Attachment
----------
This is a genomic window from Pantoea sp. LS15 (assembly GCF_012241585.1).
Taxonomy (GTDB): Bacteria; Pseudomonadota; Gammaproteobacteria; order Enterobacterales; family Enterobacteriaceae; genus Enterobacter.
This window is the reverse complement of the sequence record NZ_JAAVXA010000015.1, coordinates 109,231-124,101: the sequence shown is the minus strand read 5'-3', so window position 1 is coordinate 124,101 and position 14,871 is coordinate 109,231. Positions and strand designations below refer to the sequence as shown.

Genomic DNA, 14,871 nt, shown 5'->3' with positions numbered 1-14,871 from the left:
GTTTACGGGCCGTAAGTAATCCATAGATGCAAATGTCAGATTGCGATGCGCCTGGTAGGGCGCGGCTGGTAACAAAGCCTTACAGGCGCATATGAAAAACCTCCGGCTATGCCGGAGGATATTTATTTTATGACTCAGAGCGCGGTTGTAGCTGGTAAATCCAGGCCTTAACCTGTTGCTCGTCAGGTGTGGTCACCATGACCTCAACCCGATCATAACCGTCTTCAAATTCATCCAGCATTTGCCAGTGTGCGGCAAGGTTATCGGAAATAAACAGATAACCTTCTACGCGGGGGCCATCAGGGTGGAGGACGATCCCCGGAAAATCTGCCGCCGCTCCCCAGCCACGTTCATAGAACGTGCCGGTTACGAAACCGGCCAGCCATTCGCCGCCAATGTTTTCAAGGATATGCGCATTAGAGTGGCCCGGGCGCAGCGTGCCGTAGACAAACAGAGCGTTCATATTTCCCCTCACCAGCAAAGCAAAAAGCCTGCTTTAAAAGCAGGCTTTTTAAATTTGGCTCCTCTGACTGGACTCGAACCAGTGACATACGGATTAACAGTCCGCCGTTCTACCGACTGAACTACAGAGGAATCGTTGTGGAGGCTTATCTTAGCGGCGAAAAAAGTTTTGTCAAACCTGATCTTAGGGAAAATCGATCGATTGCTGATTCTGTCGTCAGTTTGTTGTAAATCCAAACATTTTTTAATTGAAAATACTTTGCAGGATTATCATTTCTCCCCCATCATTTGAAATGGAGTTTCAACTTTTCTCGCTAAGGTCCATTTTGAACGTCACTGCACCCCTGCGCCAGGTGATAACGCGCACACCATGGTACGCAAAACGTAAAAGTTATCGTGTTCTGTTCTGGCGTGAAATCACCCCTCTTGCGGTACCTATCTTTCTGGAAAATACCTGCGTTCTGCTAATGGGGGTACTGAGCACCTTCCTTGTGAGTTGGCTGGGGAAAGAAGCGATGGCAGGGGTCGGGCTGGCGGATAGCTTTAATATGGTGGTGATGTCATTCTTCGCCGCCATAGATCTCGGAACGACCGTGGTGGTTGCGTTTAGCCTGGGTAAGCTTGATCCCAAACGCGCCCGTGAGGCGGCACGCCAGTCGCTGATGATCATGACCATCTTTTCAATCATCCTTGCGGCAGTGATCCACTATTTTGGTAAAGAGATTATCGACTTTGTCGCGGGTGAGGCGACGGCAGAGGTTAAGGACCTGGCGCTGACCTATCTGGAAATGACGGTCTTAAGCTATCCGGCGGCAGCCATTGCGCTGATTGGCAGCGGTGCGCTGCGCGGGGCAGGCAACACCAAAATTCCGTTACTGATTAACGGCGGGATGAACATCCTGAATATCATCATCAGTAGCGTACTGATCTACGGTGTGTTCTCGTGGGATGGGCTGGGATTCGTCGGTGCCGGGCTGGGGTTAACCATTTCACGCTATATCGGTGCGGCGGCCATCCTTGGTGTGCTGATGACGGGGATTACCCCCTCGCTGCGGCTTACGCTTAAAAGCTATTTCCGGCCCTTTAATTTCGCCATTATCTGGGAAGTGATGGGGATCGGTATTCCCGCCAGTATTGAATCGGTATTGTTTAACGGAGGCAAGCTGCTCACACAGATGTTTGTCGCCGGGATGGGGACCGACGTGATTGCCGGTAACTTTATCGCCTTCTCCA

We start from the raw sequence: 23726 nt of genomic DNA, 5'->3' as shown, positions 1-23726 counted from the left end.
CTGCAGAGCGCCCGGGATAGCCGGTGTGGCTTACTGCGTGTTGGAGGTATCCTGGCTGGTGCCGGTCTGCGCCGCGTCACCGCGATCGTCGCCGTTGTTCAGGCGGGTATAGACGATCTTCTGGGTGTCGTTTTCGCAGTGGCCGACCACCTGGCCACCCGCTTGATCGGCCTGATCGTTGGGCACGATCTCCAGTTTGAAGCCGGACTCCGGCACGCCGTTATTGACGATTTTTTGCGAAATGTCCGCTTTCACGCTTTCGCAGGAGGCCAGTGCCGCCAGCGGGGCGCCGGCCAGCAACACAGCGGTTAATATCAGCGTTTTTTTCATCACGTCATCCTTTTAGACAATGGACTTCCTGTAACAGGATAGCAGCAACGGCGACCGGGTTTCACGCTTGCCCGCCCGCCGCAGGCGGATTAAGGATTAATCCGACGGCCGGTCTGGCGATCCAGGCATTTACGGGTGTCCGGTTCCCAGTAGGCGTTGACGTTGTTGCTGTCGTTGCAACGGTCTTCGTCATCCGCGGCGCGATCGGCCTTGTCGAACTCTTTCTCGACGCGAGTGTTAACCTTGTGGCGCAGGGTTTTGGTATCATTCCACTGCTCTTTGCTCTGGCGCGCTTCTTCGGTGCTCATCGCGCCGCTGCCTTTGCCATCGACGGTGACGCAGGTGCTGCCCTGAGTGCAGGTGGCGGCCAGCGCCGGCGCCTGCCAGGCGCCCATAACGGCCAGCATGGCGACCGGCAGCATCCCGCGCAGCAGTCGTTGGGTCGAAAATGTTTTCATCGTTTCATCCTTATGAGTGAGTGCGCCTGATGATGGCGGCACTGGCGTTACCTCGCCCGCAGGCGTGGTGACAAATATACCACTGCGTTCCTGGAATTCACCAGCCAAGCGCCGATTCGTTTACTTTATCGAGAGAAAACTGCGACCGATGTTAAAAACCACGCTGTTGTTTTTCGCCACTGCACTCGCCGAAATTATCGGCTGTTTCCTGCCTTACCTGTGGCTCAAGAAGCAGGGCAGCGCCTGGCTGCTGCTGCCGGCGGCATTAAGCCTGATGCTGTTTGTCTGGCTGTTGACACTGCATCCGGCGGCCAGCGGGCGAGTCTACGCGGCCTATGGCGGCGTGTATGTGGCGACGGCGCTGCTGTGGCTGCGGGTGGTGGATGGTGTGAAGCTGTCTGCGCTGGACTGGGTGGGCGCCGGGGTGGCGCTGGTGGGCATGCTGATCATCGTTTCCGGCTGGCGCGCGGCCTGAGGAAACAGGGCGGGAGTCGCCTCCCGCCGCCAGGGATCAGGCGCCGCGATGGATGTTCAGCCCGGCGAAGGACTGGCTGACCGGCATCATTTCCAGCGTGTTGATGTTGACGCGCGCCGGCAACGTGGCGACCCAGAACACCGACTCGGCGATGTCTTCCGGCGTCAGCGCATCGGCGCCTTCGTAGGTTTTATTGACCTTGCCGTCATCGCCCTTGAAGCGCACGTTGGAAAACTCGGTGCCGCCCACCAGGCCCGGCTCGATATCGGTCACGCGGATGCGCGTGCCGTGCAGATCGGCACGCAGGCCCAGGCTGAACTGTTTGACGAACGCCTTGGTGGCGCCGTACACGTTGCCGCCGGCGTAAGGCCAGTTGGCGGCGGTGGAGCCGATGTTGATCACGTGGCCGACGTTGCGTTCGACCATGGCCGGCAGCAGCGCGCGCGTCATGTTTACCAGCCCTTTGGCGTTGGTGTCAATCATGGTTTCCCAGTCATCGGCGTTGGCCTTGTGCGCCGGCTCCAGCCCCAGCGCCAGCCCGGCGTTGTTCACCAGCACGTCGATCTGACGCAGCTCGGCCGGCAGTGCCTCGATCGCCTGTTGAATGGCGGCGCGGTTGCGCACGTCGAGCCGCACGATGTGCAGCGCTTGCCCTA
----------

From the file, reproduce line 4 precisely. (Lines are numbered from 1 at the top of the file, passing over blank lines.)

Genomic DNA, 14,871 nt, shown 5'->3' with positions numbered 1-14,871 from the left: